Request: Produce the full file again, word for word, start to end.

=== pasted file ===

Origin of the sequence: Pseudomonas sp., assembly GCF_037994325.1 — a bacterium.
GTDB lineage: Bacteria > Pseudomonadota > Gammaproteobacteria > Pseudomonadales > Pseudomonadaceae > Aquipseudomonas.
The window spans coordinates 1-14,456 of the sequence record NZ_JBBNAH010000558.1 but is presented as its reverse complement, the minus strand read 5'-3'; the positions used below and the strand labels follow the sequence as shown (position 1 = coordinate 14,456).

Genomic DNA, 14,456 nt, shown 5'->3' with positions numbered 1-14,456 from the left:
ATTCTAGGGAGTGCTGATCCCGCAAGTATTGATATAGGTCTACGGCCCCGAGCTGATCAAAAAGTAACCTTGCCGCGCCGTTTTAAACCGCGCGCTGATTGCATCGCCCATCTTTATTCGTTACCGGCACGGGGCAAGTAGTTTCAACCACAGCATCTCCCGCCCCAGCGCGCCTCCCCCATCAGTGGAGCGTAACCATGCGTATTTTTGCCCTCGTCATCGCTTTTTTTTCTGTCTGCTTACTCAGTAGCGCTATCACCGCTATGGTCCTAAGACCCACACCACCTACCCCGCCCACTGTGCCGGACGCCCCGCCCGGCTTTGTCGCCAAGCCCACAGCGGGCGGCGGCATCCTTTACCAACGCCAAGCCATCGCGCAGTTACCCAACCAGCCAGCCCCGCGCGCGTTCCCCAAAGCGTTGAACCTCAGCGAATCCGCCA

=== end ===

Origin of the sequence: Pseudomonas sp., assembly GCF_037994325.1 — a bacterium.
GTDB lineage: Bacteria > Pseudomonadota > Gammaproteobacteria > Pseudomonadales > Pseudomonadaceae > Aquipseudomonas.
The window spans coordinates 1-14,456 of the sequence record NZ_JBBNAH010000558.1 but is presented as its reverse complement, the minus strand read 5'-3'; the positions used below and the strand labels follow the sequence as shown (position 1 = coordinate 14,456).

Genomic DNA, 14,456 nt, shown 5'->3' with positions numbered 1-14,456 from the left:
ATTCTAGGGAGTGCTGATCCCGCAAGTATTGATATAGGTCTACGGCCCCGAGCTGATCAAAAAGTAACCTTGCCGCGCCGTTTTAAACCGCGCGCTGATTGCATCGCCCATCTTTATTCGTTACCGGCACGGGGCAAGTAGTTTCAACCACAGCATCTCCCGCCCCAGCGCGCCTCCCCCATCAGTGGAGCGTAACCATGCGTATTTTTGCCCTCGTCATCGCTTTTTTTTCTGTCTGCTTACTCAGTAGCGCTATCACCGCTATGGTCCTAAGACCCACACCACCTACCCCGCCCACTGTGCCGGACGCCCCGCCCGGCTTTGTCGCCAAGCCCACAGCGGGCGGCGGCATCCTTTACCAACGCCAAGCCATCGCGCAGTTACCCAACCAGCCAGCCCCGCGCGCGTTCCCCAAAGCGTTGAACCTCAGCGAATCCGCCA